Causes of Delay and Associated Mortality in Patients Transferred With ST-Segment–Elevation Myocardial Infarction
Background—Regional ST-segment–elevation myocardial infarction systems are being developed to improve timely access to primary percutaneous coronary intervention (PCI). System delays may diminish the mortality benefit achieved with primary PCI in ST-segment–elevation myocardial infarction patients, but the specific reasons for and clinical impact of delays in patients transferred for PCI are unknown.
Methods and Results—This was a prospective, observational study of 2034 patients transferred for primary PCI at a single center as part of a regional ST-segment–elevation myocardial infarction system from March 2003 to December 2009. Despite long-distance transfers, 30.4% of patients (n=613) were treated in ≤90 minutes and 65.7% (n=1324) were treated in ≤120 minutes. Delays occurred most frequently at the referral hospital (64.0%, n=1298), followed by the PCI center (15.7%, n=317) and transport (12.6%, n=255). For the referral hospital, the most common reasons for delay were awaiting transport (26.4%, n=535) and emergency department delays (14.3%, n=289). Diagnostic dilemmas (median, 95.5 minutes; 25th and 75th percentiles, 72–127 minutes) and nondiagnostic initial ECGs (81 minutes; 64–110.5 minutes) led to delays of the greatest magnitude. Delays caused by cardiac arrest and/or cardiogenic shock had the highest in-hospital mortality (30.6%), in contrast with nondiagnostic initial ECGs, which, despite long treatment delays, did not affect mortality (0%). Significant variation in both the magnitude and clinical impact of delays also occurred during the transport and PCI center segments.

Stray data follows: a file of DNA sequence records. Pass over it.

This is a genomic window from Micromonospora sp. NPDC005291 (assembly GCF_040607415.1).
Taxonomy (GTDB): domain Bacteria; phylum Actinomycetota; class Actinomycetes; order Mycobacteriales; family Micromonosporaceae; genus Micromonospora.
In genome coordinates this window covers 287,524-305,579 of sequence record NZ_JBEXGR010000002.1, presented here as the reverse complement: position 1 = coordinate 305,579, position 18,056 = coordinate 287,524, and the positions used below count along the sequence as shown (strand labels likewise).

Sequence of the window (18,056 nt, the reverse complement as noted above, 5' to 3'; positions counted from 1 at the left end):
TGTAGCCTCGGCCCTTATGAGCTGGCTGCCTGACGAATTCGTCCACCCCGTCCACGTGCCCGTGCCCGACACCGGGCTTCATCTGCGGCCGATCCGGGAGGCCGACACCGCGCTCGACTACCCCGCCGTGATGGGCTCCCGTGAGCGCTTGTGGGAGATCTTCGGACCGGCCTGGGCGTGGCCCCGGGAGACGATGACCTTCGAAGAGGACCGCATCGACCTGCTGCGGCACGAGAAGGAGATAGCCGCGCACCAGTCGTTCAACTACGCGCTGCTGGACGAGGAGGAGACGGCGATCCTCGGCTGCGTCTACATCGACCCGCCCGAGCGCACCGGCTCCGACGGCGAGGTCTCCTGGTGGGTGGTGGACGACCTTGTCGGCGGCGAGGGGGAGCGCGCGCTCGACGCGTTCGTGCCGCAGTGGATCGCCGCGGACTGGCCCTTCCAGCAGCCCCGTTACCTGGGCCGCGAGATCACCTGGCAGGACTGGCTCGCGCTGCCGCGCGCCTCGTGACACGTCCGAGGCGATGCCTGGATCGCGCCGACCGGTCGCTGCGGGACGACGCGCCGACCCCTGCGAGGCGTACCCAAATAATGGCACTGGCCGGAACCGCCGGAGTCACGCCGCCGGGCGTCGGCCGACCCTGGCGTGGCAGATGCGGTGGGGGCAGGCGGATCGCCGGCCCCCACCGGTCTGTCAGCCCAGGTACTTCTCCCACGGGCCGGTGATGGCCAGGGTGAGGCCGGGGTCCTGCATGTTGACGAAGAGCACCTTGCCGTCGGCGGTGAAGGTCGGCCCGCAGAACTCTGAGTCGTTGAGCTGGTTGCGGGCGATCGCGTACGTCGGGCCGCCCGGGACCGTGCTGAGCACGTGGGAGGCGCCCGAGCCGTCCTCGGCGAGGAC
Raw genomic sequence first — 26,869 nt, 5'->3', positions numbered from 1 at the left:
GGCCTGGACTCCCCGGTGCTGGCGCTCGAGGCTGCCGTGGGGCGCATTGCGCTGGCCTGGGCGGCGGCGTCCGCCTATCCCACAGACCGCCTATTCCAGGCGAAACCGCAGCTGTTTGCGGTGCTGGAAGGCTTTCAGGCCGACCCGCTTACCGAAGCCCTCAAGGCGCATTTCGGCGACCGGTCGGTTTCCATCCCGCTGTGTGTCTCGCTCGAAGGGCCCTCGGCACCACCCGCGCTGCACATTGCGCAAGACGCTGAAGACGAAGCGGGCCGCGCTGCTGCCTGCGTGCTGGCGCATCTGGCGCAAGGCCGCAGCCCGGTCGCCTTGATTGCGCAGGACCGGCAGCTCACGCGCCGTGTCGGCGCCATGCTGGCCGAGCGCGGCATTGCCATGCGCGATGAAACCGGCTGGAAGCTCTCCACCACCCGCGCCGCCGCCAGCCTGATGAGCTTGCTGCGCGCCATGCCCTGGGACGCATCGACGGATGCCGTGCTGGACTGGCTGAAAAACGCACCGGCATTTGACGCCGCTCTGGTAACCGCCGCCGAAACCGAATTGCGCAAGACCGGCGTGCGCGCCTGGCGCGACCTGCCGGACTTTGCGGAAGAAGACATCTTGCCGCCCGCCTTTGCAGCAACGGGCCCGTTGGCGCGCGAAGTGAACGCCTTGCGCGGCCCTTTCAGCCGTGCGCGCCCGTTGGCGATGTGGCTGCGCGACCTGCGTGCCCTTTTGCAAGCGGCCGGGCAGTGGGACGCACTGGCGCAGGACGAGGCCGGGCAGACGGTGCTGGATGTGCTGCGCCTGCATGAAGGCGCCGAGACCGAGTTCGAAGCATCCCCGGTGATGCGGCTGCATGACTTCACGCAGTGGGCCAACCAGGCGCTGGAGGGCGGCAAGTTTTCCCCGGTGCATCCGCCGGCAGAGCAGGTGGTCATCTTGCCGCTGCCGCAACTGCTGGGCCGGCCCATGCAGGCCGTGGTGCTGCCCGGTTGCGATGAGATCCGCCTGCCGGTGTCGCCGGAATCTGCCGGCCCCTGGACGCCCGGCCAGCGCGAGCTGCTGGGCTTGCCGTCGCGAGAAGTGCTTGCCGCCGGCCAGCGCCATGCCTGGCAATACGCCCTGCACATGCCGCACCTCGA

Conclusions—Treatment delays occur even in efficient systems for ST-segment–elevation myocardial infarction care. The clinical impact of specific delays in interhospital transfer for PCI varies according to the cause of the delay.
- Received November 9, 2009.
- Accepted August 10, 2011.
- © 2011 American Heart Association, Inc.